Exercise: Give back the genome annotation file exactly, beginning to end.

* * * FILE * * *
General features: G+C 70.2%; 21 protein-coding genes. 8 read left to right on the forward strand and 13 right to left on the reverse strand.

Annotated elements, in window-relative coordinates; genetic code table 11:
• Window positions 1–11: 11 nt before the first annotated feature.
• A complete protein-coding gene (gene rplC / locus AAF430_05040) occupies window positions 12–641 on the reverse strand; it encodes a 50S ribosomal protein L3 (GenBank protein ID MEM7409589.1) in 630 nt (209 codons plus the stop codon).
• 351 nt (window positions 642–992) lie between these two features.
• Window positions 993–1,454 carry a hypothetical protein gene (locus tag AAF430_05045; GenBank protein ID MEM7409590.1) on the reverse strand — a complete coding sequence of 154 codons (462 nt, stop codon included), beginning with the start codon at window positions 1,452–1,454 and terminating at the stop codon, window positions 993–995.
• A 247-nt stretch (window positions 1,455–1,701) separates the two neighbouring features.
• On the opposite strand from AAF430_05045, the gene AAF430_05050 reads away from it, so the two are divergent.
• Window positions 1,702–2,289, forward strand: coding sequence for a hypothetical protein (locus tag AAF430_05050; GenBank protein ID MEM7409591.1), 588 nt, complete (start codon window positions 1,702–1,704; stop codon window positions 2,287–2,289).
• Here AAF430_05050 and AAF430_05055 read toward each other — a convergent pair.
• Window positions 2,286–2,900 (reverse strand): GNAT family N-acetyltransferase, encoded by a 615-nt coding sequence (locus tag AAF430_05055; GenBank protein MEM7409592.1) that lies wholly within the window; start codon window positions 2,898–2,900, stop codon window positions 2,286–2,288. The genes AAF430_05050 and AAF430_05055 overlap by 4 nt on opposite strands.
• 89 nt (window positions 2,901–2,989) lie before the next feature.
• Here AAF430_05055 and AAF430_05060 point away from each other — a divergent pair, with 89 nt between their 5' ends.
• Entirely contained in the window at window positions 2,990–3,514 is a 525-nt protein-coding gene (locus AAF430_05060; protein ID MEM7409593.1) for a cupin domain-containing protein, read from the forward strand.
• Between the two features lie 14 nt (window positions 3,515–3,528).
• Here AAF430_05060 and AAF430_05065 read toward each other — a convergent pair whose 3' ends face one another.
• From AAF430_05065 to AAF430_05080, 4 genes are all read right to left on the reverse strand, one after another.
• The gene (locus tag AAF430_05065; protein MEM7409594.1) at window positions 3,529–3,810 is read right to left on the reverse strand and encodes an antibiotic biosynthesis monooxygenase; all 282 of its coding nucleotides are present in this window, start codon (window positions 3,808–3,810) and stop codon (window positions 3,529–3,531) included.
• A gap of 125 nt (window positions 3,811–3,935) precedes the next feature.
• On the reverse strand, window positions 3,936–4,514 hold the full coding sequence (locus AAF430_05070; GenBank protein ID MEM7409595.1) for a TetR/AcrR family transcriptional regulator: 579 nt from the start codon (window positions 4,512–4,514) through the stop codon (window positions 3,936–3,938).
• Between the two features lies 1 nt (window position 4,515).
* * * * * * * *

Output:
General features: G+C 70.2%; 21 protein-coding genes. 8 read left to right on the forward strand and 13 right to left on the reverse strand.

Annotated elements, in window-relative coordinates; genetic code table 11:
• Window positions 1–11: 11 nt before the first annotated feature.
• A complete protein-coding gene (gene rplC / locus AAF430_05040) occupies window positions 12–641 on the reverse strand; it encodes a 50S ribosomal protein L3 (GenBank protein ID MEM7409589.1) in 630 nt (209 codons plus the stop codon).
• 351 nt (window positions 642–992) lie between these two features.
• Window positions 993–1,454 carry a hypothetical protein gene (locus tag AAF430_05045; GenBank protein ID MEM7409590.1) on the reverse strand — a complete coding sequence of 154 codons (462 nt, stop codon included), beginning with the start codon at window positions 1,452–1,454 and terminating at the stop codon, window positions 993–995.
• A 247-nt stretch (window positions 1,455–1,701) separates the two neighbouring features.
• On the opposite strand from AAF430_05045, the gene AAF430_05050 reads away from it, so the two are divergent.
• Window positions 1,702–2,289, forward strand: coding sequence for a hypothetical protein (locus tag AAF430_05050; GenBank protein ID MEM7409591.1), 588 nt, complete (start codon window positions 1,702–1,704; stop codon window positions 2,287–2,289).
• Here AAF430_05050 and AAF430_05055 read toward each other — a convergent pair.
• Window positions 2,286–2,900 (reverse strand): GNAT family N-acetyltransferase, encoded by a 615-nt coding sequence (locus tag AAF430_05055; GenBank protein MEM7409592.1) that lies wholly within the window; start codon window positions 2,898–2,900, stop codon window positions 2,286–2,288. The genes AAF430_05050 and AAF430_05055 overlap by 4 nt on opposite strands.
• 89 nt (window positions 2,901–2,989) lie before the next feature.
• Here AAF430_05055 and AAF430_05060 point away from each other — a divergent pair, with 89 nt between their 5' ends.
• Entirely contained in the window at window positions 2,990–3,514 is a 525-nt protein-coding gene (locus AAF430_05060; protein ID MEM7409593.1) for a cupin domain-containing protein, read from the forward strand.
• Between the two features lie 14 nt (window positions 3,515–3,528).
• Here AAF430_05060 and AAF430_05065 read toward each other — a convergent pair whose 3' ends face one another.
• From AAF430_05065 to AAF430_05080, 4 genes are all read right to left on the reverse strand, one after another.
• The gene (locus tag AAF430_05065; protein MEM7409594.1) at window positions 3,529–3,810 is read right to left on the reverse strand and encodes an antibiotic biosynthesis monooxygenase; all 282 of its coding nucleotides are present in this window, start codon (window positions 3,808–3,810) and stop codon (window positions 3,529–3,531) included.
• A gap of 125 nt (window positions 3,811–3,935) precedes the next feature.
• On the reverse strand, window positions 3,936–4,514 hold the full coding sequence (locus AAF430_05070; GenBank protein ID MEM7409595.1) for a TetR/AcrR family transcriptional regulator: 579 nt from the start codon (window positions 4,512–4,514) through the stop codon (window positions 3,936–3,938).
• Between the two features lies 1 nt (window position 4,515).